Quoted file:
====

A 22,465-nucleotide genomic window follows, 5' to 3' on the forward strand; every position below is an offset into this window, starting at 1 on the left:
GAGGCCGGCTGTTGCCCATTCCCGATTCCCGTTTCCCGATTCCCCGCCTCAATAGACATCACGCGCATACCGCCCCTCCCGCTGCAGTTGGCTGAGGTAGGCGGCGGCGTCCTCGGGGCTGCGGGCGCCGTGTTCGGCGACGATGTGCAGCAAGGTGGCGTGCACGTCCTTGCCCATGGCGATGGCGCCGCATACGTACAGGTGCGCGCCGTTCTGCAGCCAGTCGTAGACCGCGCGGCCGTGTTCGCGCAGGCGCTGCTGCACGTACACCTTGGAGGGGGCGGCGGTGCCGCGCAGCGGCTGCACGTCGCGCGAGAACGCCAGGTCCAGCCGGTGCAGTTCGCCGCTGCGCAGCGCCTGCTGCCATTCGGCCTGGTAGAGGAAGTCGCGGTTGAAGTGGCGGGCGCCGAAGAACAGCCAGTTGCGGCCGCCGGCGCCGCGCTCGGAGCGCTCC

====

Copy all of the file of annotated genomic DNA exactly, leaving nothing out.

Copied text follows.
A 22,465-nucleotide genomic window follows, 5' to 3' on the forward strand; every position below is an offset into this window, starting at 1 on the left:
GAGGCCGGCTGTTGCCCATTCCCGATTCCCGTTTCCCGATTCCCCGCCTCAATAGACATCACGCGCATACCGCCCCTCCCGCTGCAGTTGGCTGAGGTAGGCGGCGGCGTCCTCGGGGCTGCGGGCGCCGTGTTCGGCGACGATGTGCAGCAAGGTGGCGTGCACGTCCTTGCCCATGGCGATGGCGCCGCATACGTACAGGTGCGCGCCGTTCTGCAGCCAGTCGTAGACCGCGCGGCCGTGTTCGCGCAGGCGCTGCTGCACGTACACCTTGGAGGGGGCGGCGGTGCCGCGCAGCGGCTGCACGTCGCGCGAGAACGCCAGGTCCAGCCGGTGCAGTTCGCCGCTGCGCAGCGCCTGCTGCCATTCGGCCTGGTAGAGGAAGTCGCGGTTGAAGTGGCGGGCGCCGAAGAACAGCCAGTTGCGGCCGCCGGCGCCGCGCTCGGAGCGCTCC